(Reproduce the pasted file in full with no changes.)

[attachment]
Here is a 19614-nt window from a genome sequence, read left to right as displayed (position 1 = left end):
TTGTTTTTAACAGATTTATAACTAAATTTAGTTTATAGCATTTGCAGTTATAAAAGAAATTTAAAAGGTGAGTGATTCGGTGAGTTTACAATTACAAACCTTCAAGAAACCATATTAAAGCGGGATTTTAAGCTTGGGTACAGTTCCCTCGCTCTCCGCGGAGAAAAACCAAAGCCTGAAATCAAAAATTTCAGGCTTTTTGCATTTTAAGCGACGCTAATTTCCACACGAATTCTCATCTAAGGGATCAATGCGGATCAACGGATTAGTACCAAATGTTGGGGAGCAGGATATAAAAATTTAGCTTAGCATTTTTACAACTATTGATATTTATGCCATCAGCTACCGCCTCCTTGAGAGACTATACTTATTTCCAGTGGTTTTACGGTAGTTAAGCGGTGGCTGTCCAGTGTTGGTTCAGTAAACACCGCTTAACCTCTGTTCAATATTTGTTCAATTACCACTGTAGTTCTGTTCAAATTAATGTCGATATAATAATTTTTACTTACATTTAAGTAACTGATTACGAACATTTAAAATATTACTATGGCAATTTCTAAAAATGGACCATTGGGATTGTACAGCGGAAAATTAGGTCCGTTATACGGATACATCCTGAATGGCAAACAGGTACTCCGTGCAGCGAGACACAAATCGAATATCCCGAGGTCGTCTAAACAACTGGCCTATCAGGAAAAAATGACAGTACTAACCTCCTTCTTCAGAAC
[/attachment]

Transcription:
Here is a 19614-nt window from a genome sequence, read left to right as displayed (position 1 = left end):
TTGTTTTTAACAGATTTATAACTAAATTTAGTTTATAGCATTTGCAGTTATAAAAGAAATTTAAAAGGTGAGTGATTCGGTGAGTTTACAATTACAAACCTTCAAGAAACCATATTAAAGCGGGATTTTAAGCTTGGGTACAGTTCCCTCGCTCTCCGCGGAGAAAAACCAAAGCCTGAAATCAAAAATTTCAGGCTTTTTGCATTTTAAGCGACGCTAATTTCCACACGAATTCTCATCTAAGGGATCAATGCGGATCAACGGATTAGTACCAAATGTTGGGGAGCAGGATATAAAAATTTAGCTTAGCATTTTTACAACTATTGATATTTATGCCATCAGCTACCGCCTCCTTGAGAGACTATACTTATTTCCAGTGGTTTTACGGTAGTTAAGCGGTGGCTGTCCAGTGTTGGTTCAGTAAACACCGCTTAACCTCTGTTCAATATTTGTTCAATTACCACTGTAGTTCTGTTCAAATTAATGTCGATATAATAATTTTTACTTACATTTAAGTAACTGATTACGAACATTTAAAATATTACTATGGCAATTTCTAAAAATGGACCATTGGGATTGTACAGCGGAAAATTAGGTCCGTTATACGGATACATCCTGAATGGCAAACAGGTACTCCGTGCAGCGAGACACAAATCGAATATCCCGAGGTCGTCTAAACAACTGGCCTATCAGGAAAAAATGACAGTACTAACCTCCTTCTTCAGAAC